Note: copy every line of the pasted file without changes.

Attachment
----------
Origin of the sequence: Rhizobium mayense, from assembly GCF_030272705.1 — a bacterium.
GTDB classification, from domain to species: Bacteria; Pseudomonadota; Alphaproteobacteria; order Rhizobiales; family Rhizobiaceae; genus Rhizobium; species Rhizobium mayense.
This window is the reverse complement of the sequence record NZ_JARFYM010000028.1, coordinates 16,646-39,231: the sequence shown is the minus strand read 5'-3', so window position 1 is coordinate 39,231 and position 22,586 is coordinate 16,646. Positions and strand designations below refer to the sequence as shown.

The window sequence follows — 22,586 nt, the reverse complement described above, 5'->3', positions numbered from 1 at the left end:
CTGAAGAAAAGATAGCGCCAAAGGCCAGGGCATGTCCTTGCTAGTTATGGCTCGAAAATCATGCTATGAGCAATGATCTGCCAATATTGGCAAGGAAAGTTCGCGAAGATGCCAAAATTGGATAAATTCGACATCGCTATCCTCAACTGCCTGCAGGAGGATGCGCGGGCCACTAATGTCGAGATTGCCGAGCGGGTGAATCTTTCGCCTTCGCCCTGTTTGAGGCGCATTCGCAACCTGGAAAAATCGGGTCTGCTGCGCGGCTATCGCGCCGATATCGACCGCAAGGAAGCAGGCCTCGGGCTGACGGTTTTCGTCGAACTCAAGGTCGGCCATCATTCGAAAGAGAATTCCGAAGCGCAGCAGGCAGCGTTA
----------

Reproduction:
Origin of the sequence: Rhizobium mayense, from assembly GCF_030272705.1 — a bacterium.
GTDB classification, from domain to species: Bacteria; Pseudomonadota; Alphaproteobacteria; order Rhizobiales; family Rhizobiaceae; genus Rhizobium; species Rhizobium mayense.
This window is the reverse complement of the sequence record NZ_JARFYM010000028.1, coordinates 16,646-39,231: the sequence shown is the minus strand read 5'-3', so window position 1 is coordinate 39,231 and position 22,586 is coordinate 16,646. Positions and strand designations below refer to the sequence as shown.

The window sequence follows — 22,586 nt, the reverse complement described above, 5'->3', positions numbered from 1 at the left end:
CTGAAGAAAAGATAGCGCCAAAGGCCAGGGCATGTCCTTGCTAGTTATGGCTCGAAAATCATGCTATGAGCAATGATCTGCCAATATTGGCAAGGAAAGTTCGCGAAGATGCCAAAATTGGATAAATTCGACATCGCTATCCTCAACTGCCTGCAGGAGGATGCGCGGGCCACTAATGTCGAGATTGCCGAGCGGGTGAATCTTTCGCCTTCGCCCTGTTTGAGGCGCATTCGCAACCTGGAAAAATCGGGTCTGCTGCGCGGCTATCGCGCCGATATCGACCGCAAGGAAGCAGGCCTCGGGCTGACGGTTTTCGTCGAACTCAAGGTCGGCCATCATTCGAAAGAGAATTCCGAAGCGCAGCAGGCAGCGTTA